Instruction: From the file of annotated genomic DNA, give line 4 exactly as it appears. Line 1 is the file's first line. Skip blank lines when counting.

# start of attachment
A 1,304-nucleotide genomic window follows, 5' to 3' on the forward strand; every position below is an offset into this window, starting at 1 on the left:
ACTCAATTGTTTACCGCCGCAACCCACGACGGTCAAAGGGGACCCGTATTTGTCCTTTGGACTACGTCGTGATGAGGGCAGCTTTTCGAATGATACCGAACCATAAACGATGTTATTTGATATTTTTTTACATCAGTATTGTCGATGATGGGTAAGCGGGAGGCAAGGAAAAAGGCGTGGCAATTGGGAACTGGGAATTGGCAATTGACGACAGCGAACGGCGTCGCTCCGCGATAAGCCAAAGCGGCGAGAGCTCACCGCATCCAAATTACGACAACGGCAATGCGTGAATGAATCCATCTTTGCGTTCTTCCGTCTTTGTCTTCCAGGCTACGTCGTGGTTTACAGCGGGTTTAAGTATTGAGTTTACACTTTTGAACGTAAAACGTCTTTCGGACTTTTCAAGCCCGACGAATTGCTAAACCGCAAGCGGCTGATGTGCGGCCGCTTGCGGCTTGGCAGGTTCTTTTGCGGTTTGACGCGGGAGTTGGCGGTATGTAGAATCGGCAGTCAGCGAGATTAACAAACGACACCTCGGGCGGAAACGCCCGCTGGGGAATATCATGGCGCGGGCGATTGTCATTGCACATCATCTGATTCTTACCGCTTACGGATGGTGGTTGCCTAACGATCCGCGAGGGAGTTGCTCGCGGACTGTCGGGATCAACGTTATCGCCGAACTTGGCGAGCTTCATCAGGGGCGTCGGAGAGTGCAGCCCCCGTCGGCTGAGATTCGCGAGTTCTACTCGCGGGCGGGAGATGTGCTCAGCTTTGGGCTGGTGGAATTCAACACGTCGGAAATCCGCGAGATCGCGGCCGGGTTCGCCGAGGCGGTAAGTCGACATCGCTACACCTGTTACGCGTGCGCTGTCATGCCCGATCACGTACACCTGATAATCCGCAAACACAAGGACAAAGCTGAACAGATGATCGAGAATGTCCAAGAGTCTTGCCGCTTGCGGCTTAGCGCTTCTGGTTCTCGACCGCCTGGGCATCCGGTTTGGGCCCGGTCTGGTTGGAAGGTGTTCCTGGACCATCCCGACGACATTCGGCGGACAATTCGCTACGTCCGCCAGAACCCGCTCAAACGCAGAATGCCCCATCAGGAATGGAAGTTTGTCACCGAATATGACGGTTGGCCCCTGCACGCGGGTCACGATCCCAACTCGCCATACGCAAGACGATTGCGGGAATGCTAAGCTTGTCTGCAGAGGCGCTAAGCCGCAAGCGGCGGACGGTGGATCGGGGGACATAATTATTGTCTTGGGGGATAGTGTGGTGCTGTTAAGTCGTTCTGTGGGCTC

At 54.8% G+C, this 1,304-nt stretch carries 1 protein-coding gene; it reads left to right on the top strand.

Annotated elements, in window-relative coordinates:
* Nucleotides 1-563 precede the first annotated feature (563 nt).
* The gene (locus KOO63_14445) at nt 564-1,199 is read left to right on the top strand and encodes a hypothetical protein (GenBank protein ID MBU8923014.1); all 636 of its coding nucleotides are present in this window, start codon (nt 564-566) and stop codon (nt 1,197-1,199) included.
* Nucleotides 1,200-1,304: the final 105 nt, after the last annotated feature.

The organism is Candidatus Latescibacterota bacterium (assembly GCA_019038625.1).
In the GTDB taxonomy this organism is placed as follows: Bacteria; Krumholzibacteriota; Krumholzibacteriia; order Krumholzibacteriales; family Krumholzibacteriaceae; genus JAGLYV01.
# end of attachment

Annotated elements, in window-relative coordinates: